Jon Anderson, Now Micro Senior Systems Consultant, answered some questions to help our customers get the most out of Microsoft.
- What are some hidden gems or underutilized features of Microsoft’s products that companies should be aware of?
One of the most valuable products that I regularly see being underutilized is the Microsoft Defender suite of tools. Organizations that own A3 / E3 licensing can take advantage of Microsoft Defender for Endpoint Plan 1, which includes several useful tools for securing devices. Organizations that own A5 / E5 licensing can further take advantage of Microsoft Defender for Endpoint with the Plan 2 license. Also included are tools like Microsoft Defender for Cloud Apps and Microsoft Defender for Office 365.
There are also several products beyond the Defender suite of tools that I commonly see being licensed but underutilized or not used at all. Always on VPN, Windows Update for Business, Remote Help (for educational organizations), Conditional Access, Intune, Autopilot, and more. All the products in this list are included at some level in an A3 / E3 license.
2. How can organizations optimize their licensing to fully leverage Microsoft products capabilities?
I recommend reviewing the list of Microsoft licenses that are owned by the organization. Look at the list of features that are included in the license and determine if there is value in implementing any of the features that are currently unused. It is possible to apply different levels of licensing to multiple groups of users and/or devices. I’d recommend evaluating which features are required by the users / devices in the organization and purchasing the appropriate licenses to match the feature requirements.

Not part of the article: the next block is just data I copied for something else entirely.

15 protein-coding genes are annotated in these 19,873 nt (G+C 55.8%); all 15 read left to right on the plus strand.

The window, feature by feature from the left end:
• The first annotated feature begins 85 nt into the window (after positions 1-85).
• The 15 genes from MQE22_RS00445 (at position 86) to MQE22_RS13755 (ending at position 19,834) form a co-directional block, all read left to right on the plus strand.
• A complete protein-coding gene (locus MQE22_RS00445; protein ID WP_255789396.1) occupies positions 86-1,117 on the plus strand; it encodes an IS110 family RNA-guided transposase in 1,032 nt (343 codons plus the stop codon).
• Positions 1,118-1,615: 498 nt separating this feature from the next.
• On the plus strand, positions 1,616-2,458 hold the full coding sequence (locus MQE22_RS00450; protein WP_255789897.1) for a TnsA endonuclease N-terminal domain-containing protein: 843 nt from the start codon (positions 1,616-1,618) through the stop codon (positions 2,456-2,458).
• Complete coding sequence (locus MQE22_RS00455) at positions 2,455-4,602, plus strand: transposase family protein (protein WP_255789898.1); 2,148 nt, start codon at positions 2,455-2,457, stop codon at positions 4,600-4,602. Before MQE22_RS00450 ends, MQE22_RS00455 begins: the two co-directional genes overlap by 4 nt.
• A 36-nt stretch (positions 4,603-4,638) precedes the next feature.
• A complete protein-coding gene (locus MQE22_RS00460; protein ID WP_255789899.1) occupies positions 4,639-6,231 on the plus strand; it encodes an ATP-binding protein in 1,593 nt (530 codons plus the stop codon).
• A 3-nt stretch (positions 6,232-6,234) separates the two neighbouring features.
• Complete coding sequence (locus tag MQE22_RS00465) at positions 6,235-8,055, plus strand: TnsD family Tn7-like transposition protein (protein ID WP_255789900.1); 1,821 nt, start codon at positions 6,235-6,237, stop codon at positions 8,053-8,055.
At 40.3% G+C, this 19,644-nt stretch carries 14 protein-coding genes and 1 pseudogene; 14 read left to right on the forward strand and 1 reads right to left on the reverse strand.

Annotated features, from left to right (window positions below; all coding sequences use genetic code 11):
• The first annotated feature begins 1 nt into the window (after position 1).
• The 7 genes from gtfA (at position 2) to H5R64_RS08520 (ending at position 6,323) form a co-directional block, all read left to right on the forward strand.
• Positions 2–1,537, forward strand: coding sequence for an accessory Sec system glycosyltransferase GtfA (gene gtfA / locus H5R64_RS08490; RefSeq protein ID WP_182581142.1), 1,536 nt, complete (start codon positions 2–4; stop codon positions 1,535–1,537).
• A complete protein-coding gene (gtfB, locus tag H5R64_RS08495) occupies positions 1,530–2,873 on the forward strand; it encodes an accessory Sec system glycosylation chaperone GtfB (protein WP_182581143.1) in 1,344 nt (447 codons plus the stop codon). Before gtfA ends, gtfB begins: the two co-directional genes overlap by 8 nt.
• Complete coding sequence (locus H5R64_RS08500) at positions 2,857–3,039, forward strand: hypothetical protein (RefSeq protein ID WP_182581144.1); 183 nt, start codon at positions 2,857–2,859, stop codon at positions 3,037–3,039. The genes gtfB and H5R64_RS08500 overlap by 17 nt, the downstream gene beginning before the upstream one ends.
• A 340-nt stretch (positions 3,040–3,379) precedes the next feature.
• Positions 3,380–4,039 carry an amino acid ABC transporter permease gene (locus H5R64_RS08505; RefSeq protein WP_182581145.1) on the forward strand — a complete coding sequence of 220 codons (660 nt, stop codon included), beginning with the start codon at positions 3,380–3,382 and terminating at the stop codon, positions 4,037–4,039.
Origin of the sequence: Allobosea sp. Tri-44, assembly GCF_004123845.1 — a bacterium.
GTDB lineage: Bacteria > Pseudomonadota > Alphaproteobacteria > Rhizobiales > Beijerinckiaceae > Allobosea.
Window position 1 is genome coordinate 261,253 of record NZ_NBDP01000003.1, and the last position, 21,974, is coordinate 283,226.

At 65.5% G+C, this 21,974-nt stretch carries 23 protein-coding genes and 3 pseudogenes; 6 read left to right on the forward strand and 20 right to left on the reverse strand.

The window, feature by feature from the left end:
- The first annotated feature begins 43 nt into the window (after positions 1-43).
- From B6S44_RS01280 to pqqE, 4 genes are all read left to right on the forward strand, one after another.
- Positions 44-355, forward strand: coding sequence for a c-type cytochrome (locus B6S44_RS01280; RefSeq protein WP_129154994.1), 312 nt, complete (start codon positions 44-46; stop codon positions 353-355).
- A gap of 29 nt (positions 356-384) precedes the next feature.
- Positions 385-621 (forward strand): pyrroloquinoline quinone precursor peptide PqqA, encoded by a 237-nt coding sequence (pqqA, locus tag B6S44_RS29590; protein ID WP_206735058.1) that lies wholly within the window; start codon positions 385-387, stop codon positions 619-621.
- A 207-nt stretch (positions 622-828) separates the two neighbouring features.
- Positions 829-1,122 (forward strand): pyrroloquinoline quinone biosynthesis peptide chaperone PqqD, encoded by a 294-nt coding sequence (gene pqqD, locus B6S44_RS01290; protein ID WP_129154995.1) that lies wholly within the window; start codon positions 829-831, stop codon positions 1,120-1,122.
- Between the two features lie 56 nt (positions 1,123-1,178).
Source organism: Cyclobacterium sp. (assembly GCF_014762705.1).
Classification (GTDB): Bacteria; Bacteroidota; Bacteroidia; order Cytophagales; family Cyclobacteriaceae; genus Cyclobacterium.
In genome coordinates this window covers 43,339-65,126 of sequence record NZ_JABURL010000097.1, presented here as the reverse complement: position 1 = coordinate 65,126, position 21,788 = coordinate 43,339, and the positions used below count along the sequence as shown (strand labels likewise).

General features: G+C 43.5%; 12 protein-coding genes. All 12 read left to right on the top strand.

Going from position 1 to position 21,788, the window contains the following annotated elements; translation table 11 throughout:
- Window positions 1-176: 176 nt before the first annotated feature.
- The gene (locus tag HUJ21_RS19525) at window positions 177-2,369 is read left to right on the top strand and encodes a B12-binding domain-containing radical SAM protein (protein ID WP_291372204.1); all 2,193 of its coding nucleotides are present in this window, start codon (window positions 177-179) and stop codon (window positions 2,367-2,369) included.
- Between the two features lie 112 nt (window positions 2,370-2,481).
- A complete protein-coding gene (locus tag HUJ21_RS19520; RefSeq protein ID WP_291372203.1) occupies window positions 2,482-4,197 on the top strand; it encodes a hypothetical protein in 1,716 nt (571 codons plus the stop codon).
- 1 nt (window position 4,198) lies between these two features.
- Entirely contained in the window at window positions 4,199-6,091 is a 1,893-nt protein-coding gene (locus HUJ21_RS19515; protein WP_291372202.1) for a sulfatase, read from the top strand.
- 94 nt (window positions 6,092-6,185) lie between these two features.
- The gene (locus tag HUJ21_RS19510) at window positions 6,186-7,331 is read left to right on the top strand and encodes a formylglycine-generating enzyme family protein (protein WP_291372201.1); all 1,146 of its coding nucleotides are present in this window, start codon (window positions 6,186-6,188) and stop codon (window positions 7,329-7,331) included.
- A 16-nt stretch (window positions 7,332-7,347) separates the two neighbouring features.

3. How should companies determine which Microsoft apps/services are most valuable for their specific needs?
I recommend taking advantage of the trial licenses that Microsoft offers. Most of the licenses Microsoft offers are available to use in a trial mode. This allows for evaluating the features of the license without having to purchase it. Trial licenses can be a great tool for evaluating a feature in your own environment. If a longer period is needed to evaluate a product, another option is to buy a small number of licenses. Once the project is ready to move forward at a larger scale, more licenses can be purchased.
4. What are the biggest mistakes you see companies make when implementing Microsoft solutions?
The most common mistake I encounter is a rushed or incomplete implementation of a product. Often, a project may be started without a thorough understanding of the product or a clear goal for the end state. The result of this can be a product that does not work as expected and may require significant effort to fix or re-implement. My recommendation is to spend the time to learn about the product prior to implementing it in a production environment. A Microsoft partner (Now Micro) can also be a great resource to help get a product configured right the first time.
5. How can companies keep up with the rapid pace of innovation from Microsoft? What’s your advice for staying current and training employees on new Microsoft products?
Microsoft has an extensive library of free product documentation available online. Microsoft has also published many free training courses on a wide variety of topics. In addition to these great resources, there are also many Microsoft Tech Community blogs that are worth following. Finally, I’d recommend looking for active user groups in your area. A user group can be a great resource for both learning and networking.
6. For companies invested heavily in Microsoft, what does their IT/infrastructure roadmap need to factor in?
The cloud. Microsoft has been heavily pushing most of their product and service offerings into Azure, and I don’t see that trend changing or slowing down anytime soon. I recommend evaluating the tools and processes in your organization that currently rely on traditional on-premises resources to see if there is a path forward to the cloud.